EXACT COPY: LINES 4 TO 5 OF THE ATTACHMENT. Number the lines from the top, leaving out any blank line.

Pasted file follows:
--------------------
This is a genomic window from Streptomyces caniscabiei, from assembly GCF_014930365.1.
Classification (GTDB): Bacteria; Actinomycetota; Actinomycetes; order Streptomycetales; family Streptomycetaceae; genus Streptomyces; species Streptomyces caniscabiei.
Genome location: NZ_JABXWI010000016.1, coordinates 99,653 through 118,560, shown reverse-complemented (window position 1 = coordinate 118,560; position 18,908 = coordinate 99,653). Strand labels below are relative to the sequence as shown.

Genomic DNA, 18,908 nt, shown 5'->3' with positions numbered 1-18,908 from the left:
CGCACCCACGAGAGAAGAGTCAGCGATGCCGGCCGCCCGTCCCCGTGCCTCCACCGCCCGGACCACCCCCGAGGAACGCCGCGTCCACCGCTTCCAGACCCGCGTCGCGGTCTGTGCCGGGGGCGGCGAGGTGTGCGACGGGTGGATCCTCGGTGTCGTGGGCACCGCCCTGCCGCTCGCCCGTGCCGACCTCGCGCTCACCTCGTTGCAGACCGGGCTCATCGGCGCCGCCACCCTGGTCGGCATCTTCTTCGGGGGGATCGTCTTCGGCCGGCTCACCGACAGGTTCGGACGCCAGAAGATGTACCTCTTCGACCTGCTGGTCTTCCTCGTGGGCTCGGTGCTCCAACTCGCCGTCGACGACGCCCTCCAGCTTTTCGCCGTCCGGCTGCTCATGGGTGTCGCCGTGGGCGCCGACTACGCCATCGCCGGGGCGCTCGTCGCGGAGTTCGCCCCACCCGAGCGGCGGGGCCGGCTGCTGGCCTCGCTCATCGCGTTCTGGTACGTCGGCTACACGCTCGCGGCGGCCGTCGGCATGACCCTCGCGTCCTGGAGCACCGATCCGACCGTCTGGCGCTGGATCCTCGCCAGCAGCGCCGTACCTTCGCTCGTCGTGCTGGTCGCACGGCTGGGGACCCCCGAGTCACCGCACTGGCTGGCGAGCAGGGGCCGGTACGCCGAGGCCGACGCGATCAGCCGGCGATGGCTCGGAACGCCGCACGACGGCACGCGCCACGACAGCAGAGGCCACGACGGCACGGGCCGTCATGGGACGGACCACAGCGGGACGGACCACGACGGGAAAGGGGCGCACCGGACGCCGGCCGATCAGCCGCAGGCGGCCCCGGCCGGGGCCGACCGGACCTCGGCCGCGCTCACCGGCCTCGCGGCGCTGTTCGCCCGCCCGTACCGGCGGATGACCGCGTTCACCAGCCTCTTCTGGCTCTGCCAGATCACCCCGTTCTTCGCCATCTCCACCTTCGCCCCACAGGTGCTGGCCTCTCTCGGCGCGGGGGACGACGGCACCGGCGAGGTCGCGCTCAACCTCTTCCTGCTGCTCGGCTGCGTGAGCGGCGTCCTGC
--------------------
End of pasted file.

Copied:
Genomic DNA, 18,908 nt, shown 5'->3' with positions numbered 1-18,908 from the left:
CGCACCCACGAGAGAAGAGTCAGCGATGCCGGCCGCCCGTCCCCGTGCCTCCACCGCCCGGACCACCCCCGAGGAACGCCGCGTCCACCGCTTCCAGACCCGCGTCGCGGTCTGTGCCGGGGGCGGCGAGGTGTGCGACGGGTGGATCCTCGGTGTCGTGGGCACCGCCCTGCCGCTCGCCCGTGCCGACCTCGCGCTCACCTCGTTGCAGACCGGGCTCATCGGCGCCGCCACCCTGGTCGGCATCTTCTTCGGGGGGATCGTCTTCGGCCGGCTCACCGACAGGTTCGGACGCCAGAAGATGTACCTCTTCGACCTGCTGGTCTTCCTCGTGGGCTCGGTGCTCCAACTCGCCGTCGACGACGCCCTCCAGCTTTTCGCCGTCCGGCTGCTCATGGGTGTCGCCGTGGGCGCCGACTACGCCATCGCCGGGGCGCTCGTCGCGGAGTTCGCCCCACCCGAGCGGCGGGGCCGGCTGCTGGCCTCGCTCATCGCGTTCTGGTACGTCGGCTACACGCTCGCGGCGGCCGTCGGCATGACCCTCGCGTCCTGGAGCACCGATCCGACCGTCTGGCGCTGGATCCTCGCCAGCAGCGCCGTACCTTCGCTCGTCGTGCTGGTCGCACGGCTGGGGACCCCCGAGTCACCGCACTGGCTGGCGAGCAGGGGCCGGTACGCCGAGGCCGACGCGATCAGCCGGCGATGGCTCGGAACGCCGCACGACGGCACGCGCCACGACAGCAGAGGCCACGACGGCACGGGCCGTCATGGGACGGACCACAGCGGGACGGACCACGACGGGAAAGGGGCGCACCGGACGCCGGCCGATCAGCCGCAGGCGGCCCCGGCCGGGGCCGACCGGACCTCGGCCGCGCTCACCGGCCTCGCGGCGCTGTTCGCCCGCCCGTACCGGCGGATGACCGCGTTCACCAGCCTCTTCTGGCTCTGCCAGATCACCCCGTTCTTCGCCATCTCCACCTTCGCCCCACAGGTGCTGGCCTCTCTCGGCGCGGGGGACGACGGCACCGGCGAGGTCGCGCTCAACCTCTTCCTGCTGCTCGGCTGCGTGAGCGGCGTCCTGC